Pres. Trump's diagnosis sparks conspiracy theories

By The Associated Press undefined

CHICAGO — News that President Donald Trump and first lady Melania Trump had tested positive for the coronavirus sparked an explosion of rumors, misinformation and conspiracy theories that littered social media feeds.

By Friday morning, nearly 30,000 Twitter users had retweeted a variety of conspiracy theories about the news, according to an analysis by VineSight, a tech company that tracks online misinformation.

The news is ripe for foreign and domestic internet instigators to exploit by pushing online disinformation about the two presidential candidates and opens the door for unwitting people to spread misinformation without realizing what they're sharing is false, experts say.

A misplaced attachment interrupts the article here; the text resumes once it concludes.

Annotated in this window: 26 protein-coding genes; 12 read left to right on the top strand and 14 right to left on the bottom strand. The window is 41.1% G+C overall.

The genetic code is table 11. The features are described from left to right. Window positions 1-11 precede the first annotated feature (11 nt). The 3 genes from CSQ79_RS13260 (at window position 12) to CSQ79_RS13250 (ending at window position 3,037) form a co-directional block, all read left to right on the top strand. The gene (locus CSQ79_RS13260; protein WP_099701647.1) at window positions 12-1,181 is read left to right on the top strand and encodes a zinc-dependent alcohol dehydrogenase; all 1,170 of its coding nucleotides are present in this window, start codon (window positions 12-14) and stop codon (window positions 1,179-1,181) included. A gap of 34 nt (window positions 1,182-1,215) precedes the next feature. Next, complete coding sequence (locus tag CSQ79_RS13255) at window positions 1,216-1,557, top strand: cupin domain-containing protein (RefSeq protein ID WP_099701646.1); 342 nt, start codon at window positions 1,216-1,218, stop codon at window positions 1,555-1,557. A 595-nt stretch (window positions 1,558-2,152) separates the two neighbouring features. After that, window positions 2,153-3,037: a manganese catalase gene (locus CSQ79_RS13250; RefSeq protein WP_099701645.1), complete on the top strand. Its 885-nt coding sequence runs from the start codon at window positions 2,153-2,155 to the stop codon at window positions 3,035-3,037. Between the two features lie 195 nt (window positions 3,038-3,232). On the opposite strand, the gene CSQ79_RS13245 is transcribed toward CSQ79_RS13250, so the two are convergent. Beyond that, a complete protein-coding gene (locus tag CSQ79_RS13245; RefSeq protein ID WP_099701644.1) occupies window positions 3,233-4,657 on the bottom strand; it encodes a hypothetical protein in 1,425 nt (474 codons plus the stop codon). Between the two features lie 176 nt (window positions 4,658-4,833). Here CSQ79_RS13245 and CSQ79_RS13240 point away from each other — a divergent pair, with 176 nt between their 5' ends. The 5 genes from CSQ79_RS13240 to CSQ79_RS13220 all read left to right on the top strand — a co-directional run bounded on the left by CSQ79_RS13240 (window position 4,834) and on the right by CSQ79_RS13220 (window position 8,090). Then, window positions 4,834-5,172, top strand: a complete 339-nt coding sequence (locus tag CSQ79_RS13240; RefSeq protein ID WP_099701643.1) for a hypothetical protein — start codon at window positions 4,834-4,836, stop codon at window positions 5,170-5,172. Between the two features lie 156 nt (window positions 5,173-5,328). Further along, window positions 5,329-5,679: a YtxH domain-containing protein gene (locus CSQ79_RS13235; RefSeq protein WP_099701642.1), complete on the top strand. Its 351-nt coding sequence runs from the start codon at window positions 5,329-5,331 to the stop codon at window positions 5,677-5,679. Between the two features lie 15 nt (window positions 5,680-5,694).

Facebook said Friday that it immediately began monitoring misinformation around the president's diagnosis and had started applying fact checks to some false posts.

Twitter, meanwhile, was monitoring an uptick in "copypasta" campaigns — which are attempts from numerous Twitter accounts to parrot the same phrase over and over again to inundate users with messaging — about Trump's illness. The social media company said it was working to limit views on those tweets.

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